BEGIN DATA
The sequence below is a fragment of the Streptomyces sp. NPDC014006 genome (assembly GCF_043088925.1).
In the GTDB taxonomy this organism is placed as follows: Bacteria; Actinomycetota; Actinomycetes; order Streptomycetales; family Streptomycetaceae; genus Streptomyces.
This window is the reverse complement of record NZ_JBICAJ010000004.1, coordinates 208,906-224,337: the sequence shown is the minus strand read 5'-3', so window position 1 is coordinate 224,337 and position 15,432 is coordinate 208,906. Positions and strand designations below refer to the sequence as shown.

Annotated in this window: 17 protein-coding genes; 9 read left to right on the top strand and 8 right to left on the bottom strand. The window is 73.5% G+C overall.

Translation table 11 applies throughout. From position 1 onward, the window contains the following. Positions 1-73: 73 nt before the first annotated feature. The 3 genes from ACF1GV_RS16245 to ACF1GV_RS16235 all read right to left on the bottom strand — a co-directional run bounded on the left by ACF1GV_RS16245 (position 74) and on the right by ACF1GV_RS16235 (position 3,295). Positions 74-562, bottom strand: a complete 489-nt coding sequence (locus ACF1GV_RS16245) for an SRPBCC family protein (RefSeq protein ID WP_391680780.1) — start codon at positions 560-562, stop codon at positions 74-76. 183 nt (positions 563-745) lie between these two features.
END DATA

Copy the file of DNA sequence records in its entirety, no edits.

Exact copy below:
The sequence below is a fragment of the Streptomyces sp. NPDC014006 genome (assembly GCF_043088925.1).
In the GTDB taxonomy this organism is placed as follows: Bacteria; Actinomycetota; Actinomycetes; order Streptomycetales; family Streptomycetaceae; genus Streptomyces.
This window is the reverse complement of record NZ_JBICAJ010000004.1, coordinates 208,906-224,337: the sequence shown is the minus strand read 5'-3', so window position 1 is coordinate 224,337 and position 15,432 is coordinate 208,906. Positions and strand designations below refer to the sequence as shown.

Annotated in this window: 17 protein-coding genes; 9 read left to right on the top strand and 8 right to left on the bottom strand. The window is 73.5% G+C overall.

Translation table 11 applies throughout. From position 1 onward, the window contains the following. Positions 1-73: 73 nt before the first annotated feature. The 3 genes from ACF1GV_RS16245 to ACF1GV_RS16235 all read right to left on the bottom strand — a co-directional run bounded on the left by ACF1GV_RS16245 (position 74) and on the right by ACF1GV_RS16235 (position 3,295). Positions 74-562, bottom strand: a complete 489-nt coding sequence (locus ACF1GV_RS16245) for an SRPBCC family protein (RefSeq protein ID WP_391680780.1) — start codon at positions 560-562, stop codon at positions 74-76. 183 nt (positions 563-745) lie between these two features.